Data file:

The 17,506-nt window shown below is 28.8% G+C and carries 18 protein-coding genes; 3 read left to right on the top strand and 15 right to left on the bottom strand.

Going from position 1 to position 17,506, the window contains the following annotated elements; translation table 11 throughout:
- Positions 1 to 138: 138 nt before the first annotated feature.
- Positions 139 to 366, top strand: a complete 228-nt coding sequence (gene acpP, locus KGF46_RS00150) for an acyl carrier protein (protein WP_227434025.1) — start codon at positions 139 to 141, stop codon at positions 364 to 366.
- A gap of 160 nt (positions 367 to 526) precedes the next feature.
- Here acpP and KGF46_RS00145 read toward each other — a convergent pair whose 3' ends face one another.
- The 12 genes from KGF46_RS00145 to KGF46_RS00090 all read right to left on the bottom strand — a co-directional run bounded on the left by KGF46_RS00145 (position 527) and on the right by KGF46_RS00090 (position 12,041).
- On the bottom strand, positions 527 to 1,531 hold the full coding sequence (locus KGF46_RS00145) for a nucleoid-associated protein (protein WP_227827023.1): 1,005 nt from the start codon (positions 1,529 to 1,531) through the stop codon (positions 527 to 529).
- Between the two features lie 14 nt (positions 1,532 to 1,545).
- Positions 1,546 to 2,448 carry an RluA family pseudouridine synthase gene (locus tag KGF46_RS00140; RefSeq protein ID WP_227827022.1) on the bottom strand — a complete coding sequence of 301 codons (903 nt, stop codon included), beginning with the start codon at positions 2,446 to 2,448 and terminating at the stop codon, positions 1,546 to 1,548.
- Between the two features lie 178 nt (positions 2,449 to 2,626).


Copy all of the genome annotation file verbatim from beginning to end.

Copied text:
The 17,506-nt window shown below is 28.8% G+C and carries 18 protein-coding genes; 3 read left to right on the top strand and 15 right to left on the bottom strand.

Going from position 1 to position 17,506, the window contains the following annotated elements; translation table 11 throughout:
- Positions 1 to 138: 138 nt before the first annotated feature.
- Positions 139 to 366, top strand: a complete 228-nt coding sequence (gene acpP, locus KGF46_RS00150) for an acyl carrier protein (protein WP_227434025.1) — start codon at positions 139 to 141, stop codon at positions 364 to 366.
- A gap of 160 nt (positions 367 to 526) precedes the next feature.
- Here acpP and KGF46_RS00145 read toward each other — a convergent pair whose 3' ends face one another.
- The 12 genes from KGF46_RS00145 to KGF46_RS00090 all read right to left on the bottom strand — a co-directional run bounded on the left by KGF46_RS00145 (position 527) and on the right by KGF46_RS00090 (position 12,041).
- On the bottom strand, positions 527 to 1,531 hold the full coding sequence (locus KGF46_RS00145) for a nucleoid-associated protein (protein WP_227827023.1): 1,005 nt from the start codon (positions 1,529 to 1,531) through the stop codon (positions 527 to 529).
- Between the two features lie 14 nt (positions 1,532 to 1,545).
- Positions 1,546 to 2,448 carry an RluA family pseudouridine synthase gene (locus tag KGF46_RS00140; RefSeq protein ID WP_227827022.1) on the bottom strand — a complete coding sequence of 301 codons (903 nt, stop codon included), beginning with the start codon at positions 2,446 to 2,448 and terminating at the stop codon, positions 1,546 to 1,548.
- Between the two features lie 178 nt (positions 2,449 to 2,626).